Sunday, June 26, 2011
Ron has gone through several filters shop-vaccing up bat poop from our walk-up attic. We realized these were not passing visitors when talking to fellow Bellevue-ers who've also had bats in the attic. We checked with the pest folks who specialize in bats (yes, there is that much in demand.) Upon hearing Ron's description of a large band of bats wheeling and squealing around the battic at dusk, Tom the bat fellow says we most likely have a mother colony. That sounds darling, doesn't it. Like a day care center in the attic.
Bats are protected so we can't just kill them, though that isn't something we would have done even if we could. Tom told us that we can't do anything about the bats until August, until the baby bats have weaned and can fly on their own. (Who knew.) Then he'll clear the attic of bat/batling pairs and replace all their ingress/egress with egress only doorways. I hope he brings about a million doorways: that's how many openings are likely in the attic. I like bats, but not well enough to go up there at night with a camera. Instead, here is a brown bat purloined from the web at getmycritter.com
Saturday, June 25, 2011
Why oh why do we own so much crap? A more important question, why did we haul so much crap 900 miles away to be stored for months on end in our garages while we work on getting the house ready to receive said crap. I was pretty proud of myself at the time of packing, feeling we'd had a decent garage sale and were able to offload lots of books on the used book store and public library. But now, in our new house where we've sacrificed an excellent walk in closet I'd been fantasizing about, I can't find anything I need among all the stuff I don't want. What do you suppose was at the front of the garages where the movers made aisles between our rows of junk? Halloween decorations and winter sweaters. Oh yay.
(Pictured is the pile of stuff being loaded onto the moving van on the Laramie leg of the journey.)
Wednesday, June 22, 2011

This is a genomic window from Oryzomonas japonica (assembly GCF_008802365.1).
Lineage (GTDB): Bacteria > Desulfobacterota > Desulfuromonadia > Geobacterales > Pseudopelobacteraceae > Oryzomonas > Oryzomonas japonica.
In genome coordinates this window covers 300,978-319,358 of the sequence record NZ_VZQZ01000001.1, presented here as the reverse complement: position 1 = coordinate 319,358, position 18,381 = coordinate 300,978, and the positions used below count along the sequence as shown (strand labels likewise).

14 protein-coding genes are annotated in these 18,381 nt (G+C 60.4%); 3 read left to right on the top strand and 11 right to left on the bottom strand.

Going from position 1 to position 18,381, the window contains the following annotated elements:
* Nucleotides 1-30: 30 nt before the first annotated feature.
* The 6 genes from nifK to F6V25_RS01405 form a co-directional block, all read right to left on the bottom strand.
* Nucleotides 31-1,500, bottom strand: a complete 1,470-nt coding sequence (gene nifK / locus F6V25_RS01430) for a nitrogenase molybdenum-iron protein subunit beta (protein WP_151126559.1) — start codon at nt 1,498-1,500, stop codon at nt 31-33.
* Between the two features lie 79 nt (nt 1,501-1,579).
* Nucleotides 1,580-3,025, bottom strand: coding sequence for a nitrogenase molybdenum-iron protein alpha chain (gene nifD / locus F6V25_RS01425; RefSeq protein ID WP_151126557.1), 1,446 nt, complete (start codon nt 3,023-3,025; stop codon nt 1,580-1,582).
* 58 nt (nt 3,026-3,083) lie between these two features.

We arrived in Bellevue on Wednesday June 10 and stayed through the following Tuesday at the Stone Street Inn with Sue and Rob Roben. Every day our house got a little closer to being livable on the top floor but we realized we'd be roughing it quite a bit. So we bugged out for a few days to stay with Ron's parents in Indiana. We came back here on Friday and are staying in our home, complete with livable bathroom. So livable, in fact, that it doubles as our kitchen. Our bedroom, now livable, doubles as our dining room. And so on. Getting better every day, just slowly. Joan and Mary have been painting upstairs and it looks beautiful. Ron's doing lots of work too (see photo). And now I have an internet connection. Could a desk be far behind?
Wednesday, June 1, 2011
We're closing the sale of our Laramie house today. A bit nerve wracking, mostly because we're sitting around waiting for the clock to say it is time to head over to the title company. We'll be renting the house back from the buyers until next Tuesday while we finalize our packing and I interrupt the forward flow to head to Casper for a writers conference (don't ask). I don't expect it to feel different after we close - I don't expect to suddenly feel like renters, like it isn't our house. But time will tell. A friend just said to me she was glad they closed and moved on the same day since it was a clean break. This whole process of buying the Setzepfandt House and moving to Bellevue has been slow motion and unconventional. I suppose renting after closing is more of the same.